Dec 3, 2007
Gap, the American clothing company, outsources its production to factories in poorer countries. Ten% of its suppliers are in India. Who are these Indian laborers making Gap blouses? Children ten years old, who report beatings, injuries and long working hours in horrible conditions for miserable wages. Even worse, some of the children aren’t paid at all. They work simply to pay back the debt their parents owe to the factory owner.
Gap couldn’t deny the story, reported in an October edition of the British paper The Observer. But it claims the charges are no longer true, that it was just one bad business arrangement. The bosses of Gap pretend to condemn child labor and insist their sub-contractors stop employing it.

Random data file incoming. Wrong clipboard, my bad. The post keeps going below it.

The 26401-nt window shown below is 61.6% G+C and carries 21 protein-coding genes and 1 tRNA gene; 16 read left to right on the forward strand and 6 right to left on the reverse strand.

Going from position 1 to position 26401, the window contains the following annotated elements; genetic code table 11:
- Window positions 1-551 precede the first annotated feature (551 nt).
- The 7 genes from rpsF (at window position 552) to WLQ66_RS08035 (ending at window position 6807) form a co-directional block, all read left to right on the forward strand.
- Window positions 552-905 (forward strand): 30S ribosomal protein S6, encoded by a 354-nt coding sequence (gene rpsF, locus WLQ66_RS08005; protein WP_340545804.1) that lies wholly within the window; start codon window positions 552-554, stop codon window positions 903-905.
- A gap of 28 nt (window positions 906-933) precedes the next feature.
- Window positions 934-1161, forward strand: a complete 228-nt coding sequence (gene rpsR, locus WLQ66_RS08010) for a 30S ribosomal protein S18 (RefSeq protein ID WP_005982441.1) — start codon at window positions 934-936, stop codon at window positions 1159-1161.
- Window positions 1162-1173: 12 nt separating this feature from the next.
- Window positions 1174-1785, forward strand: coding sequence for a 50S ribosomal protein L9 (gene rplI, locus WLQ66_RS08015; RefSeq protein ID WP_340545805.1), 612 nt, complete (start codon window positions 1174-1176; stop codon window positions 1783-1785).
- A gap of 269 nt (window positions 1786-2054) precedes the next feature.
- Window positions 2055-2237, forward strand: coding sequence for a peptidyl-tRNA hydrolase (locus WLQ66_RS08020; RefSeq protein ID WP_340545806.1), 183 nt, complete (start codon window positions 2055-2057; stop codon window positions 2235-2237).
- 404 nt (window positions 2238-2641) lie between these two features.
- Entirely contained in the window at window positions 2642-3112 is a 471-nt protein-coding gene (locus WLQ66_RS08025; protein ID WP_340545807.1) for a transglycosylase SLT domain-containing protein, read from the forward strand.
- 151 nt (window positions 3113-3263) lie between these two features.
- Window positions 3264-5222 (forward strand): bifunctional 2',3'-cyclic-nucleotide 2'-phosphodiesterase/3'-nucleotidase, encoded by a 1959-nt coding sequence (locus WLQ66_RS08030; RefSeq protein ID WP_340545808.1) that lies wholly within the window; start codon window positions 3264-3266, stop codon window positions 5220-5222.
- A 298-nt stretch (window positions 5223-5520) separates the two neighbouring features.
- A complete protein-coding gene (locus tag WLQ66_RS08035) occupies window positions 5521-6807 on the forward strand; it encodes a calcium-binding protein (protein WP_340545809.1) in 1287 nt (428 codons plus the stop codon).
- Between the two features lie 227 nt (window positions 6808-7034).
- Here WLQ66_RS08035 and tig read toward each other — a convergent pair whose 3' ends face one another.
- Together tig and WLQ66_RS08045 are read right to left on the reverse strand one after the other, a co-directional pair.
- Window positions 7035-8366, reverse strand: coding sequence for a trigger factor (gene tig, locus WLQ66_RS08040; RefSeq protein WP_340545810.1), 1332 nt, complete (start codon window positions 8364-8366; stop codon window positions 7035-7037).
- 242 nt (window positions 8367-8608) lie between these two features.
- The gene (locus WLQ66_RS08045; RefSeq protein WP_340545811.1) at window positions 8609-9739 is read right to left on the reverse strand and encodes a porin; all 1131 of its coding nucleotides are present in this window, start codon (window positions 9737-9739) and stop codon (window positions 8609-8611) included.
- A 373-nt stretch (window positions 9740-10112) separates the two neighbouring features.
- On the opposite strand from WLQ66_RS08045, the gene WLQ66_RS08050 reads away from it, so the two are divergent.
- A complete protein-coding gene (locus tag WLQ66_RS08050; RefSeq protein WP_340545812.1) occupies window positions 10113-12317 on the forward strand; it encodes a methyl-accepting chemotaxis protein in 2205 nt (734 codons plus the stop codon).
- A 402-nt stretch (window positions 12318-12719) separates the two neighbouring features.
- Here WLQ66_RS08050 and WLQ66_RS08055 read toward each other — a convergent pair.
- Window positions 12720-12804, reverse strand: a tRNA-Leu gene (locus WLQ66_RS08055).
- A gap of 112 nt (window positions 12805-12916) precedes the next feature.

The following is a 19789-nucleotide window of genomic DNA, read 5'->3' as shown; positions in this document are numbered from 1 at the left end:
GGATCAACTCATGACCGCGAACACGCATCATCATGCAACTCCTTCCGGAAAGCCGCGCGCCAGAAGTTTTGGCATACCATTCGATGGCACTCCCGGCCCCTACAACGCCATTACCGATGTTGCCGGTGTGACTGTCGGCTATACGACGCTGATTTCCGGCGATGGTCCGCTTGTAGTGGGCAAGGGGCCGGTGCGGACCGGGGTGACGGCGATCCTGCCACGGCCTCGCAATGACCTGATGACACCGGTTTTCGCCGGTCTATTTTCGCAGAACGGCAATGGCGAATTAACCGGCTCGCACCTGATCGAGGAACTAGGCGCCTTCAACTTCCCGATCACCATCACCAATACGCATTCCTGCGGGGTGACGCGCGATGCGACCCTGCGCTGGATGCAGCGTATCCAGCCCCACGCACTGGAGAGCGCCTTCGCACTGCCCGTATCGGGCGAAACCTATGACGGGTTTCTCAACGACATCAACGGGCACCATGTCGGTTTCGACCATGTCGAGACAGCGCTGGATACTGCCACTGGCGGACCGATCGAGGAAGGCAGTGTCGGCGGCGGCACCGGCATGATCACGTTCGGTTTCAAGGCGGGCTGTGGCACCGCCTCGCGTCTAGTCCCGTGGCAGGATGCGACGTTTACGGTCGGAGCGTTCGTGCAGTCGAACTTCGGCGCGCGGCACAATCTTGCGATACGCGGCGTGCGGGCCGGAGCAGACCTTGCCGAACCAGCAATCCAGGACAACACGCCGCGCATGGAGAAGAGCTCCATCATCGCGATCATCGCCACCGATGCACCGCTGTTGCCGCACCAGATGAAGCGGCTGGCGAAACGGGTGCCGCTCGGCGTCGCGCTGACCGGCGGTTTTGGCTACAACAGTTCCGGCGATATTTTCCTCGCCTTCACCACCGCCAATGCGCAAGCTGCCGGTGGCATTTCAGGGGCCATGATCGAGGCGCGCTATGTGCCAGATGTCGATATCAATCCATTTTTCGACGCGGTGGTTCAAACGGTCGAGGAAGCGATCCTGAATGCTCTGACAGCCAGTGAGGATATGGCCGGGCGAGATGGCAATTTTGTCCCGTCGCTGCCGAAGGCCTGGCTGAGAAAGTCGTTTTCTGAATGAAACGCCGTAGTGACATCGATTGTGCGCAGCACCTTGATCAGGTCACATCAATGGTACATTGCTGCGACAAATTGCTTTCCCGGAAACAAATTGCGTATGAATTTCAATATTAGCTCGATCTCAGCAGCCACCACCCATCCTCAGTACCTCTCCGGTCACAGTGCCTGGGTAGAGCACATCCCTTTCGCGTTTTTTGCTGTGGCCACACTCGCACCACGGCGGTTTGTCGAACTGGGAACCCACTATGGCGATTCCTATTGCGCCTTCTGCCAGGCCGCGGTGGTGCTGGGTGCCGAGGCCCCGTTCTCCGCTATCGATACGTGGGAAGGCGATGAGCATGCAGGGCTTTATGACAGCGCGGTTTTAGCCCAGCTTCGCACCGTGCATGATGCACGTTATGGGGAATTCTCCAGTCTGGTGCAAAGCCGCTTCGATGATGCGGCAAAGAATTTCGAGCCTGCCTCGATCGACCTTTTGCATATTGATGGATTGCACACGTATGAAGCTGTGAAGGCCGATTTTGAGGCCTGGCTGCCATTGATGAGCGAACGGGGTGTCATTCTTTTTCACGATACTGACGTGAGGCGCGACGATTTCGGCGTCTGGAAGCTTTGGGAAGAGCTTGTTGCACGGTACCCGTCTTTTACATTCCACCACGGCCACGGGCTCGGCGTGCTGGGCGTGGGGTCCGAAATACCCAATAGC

This year, fearing a fall in profits, Gap told its stock holders it would find savings. It laid off 2200 workers from its stores in the U.S., Europe and Japan. And we can be sure that Gap put pressure on their Indian sub-contractors to find cost savings. The Indian bosses also want to hold onto their profits. So they exploit children instead of adults. Even though child labor under the age of 14 years is prohibited, officials estimate there are 55 million child laborers in India under 14.
Gap and many other Western multinationals understand perfectly well what is going on. That’s why they send their production to India – to profit from the low wages there, that is, from child labor.